“Inclusive growth” or exclusive growth in East Devon (soon to be Greater Exeter?)

Greater Exeter or Greater East Devon?

A follow-on from the previous post.

“Inclusive growth is emerging as a key agenda in the UK. The general election was fought from both sides with a promise to create an economy that works for everyone.

City leaders across the country are pursuing inclusive growth as a means for addressing some of the big challenges facing their communities, from poor health and economic exclusion to high demand for services and spiralling financial pressures. Our report, Citizens and Inclusive Growth

https://www.thersa.org/globalassets/pdfs/reports/rsa_citizens-and-inclusive-growth-report.pdf

explores how we can build on this agenda and support impactful next steps by engaging citizens as part of our strategy for inclusive growth.

The RSA Inclusive Growth Commission set out a bold vision for a new model of growth that truly moves on from the failed trickle down economics of the past. But it also identified a critical gap in current thinking and practice around alternative economic models: the role that citizens should play in shaping them. A “place based” economy is unlikely to succeed without active citizen and community participation. The RSA’s Citizens’ Economic Council has underlined the real value created by getting citizens involved in shaping economic thinking and policy, both in terms of the quality of decision making and the positive effect it has on people’s skills, as well as their sense of agency, self-efficacy and belonging to their place. …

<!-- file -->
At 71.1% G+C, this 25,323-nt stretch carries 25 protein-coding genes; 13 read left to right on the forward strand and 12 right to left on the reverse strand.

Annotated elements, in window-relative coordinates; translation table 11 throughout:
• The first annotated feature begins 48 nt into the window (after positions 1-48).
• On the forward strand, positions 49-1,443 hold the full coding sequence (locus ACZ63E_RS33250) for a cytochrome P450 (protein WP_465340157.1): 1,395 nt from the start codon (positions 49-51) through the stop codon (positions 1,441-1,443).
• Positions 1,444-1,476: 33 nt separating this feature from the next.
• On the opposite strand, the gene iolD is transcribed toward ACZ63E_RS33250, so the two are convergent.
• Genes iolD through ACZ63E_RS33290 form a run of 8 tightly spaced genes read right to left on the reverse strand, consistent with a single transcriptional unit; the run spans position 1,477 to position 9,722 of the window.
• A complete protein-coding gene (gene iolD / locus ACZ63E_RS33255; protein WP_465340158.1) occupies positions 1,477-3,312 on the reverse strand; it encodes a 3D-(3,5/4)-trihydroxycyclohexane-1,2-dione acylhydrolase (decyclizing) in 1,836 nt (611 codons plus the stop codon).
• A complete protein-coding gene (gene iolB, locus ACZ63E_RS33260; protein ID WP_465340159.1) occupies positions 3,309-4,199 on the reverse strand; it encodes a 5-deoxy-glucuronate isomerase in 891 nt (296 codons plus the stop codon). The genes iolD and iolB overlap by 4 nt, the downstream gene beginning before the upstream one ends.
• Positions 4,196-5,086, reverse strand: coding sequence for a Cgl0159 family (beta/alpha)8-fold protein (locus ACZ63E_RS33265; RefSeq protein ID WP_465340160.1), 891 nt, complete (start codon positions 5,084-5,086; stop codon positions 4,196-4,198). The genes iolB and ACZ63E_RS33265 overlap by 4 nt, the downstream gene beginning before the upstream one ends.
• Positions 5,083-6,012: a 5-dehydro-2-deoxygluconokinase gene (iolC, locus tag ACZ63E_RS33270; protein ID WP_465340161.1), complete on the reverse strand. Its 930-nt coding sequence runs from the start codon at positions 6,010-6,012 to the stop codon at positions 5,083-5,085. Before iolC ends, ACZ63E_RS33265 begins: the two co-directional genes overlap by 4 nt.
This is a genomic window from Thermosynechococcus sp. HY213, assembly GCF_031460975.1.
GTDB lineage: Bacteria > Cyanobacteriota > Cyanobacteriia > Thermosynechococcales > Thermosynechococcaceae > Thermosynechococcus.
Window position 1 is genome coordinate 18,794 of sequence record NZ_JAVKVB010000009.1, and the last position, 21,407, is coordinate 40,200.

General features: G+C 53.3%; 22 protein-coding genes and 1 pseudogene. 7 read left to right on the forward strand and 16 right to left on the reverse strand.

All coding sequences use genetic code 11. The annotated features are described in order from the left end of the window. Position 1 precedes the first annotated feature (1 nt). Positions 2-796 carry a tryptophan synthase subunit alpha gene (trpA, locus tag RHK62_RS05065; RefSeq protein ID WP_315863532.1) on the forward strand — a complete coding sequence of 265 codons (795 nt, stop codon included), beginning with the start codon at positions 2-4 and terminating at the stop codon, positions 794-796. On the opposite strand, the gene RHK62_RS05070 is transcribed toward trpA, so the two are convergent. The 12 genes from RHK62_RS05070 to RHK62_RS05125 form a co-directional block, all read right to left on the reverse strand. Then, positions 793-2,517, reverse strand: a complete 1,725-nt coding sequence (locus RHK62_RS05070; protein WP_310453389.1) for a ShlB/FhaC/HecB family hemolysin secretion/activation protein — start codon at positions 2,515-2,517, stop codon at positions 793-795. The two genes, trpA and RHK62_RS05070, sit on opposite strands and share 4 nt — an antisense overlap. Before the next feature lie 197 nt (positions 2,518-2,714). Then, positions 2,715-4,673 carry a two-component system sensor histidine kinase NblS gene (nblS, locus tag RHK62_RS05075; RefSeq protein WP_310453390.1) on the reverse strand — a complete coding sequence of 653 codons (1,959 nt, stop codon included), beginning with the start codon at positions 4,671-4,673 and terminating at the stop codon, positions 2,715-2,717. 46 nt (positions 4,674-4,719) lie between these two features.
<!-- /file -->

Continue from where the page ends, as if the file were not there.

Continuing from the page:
So how can we take the agenda forward in the UK? It’s clear that citizens aren’t featuring enough in conversations and decisions about devolution and strategies for economic growth and development. The parameters of inclusive growth are largely being set by officials, which has meant that too often we are tinkering at the edges of existing growth models rather than transforming them. Evidence from the report suggests greater involvement of a broad range of citizens (especially those with lived experience of hardship and poverty) may have a transformative effect on priorities and policies for growth, encouraging greater equity and sustainability.

There are ways that government and cities could demonstrate their commitment to citizen engagement in pursuit of inclusive growth. One of our suggestions is that in future phases of devolution, localities should negotiate significant devolved funds that are controlled by their citizens through participatory budgeting. The same could apply to the programmes that ultimately replace EU structural and social funds after Brexit.

Inclusive growth should go hand in hand with an inclusive form of decision making. Towns and cities in the UK have a real opportunity to make this happen. “

https://www.thersa.org/discover/publications-and-articles/rsa-blogs/2017/07/give-citizens-real-power-for-inclusive-growth-to-succeed

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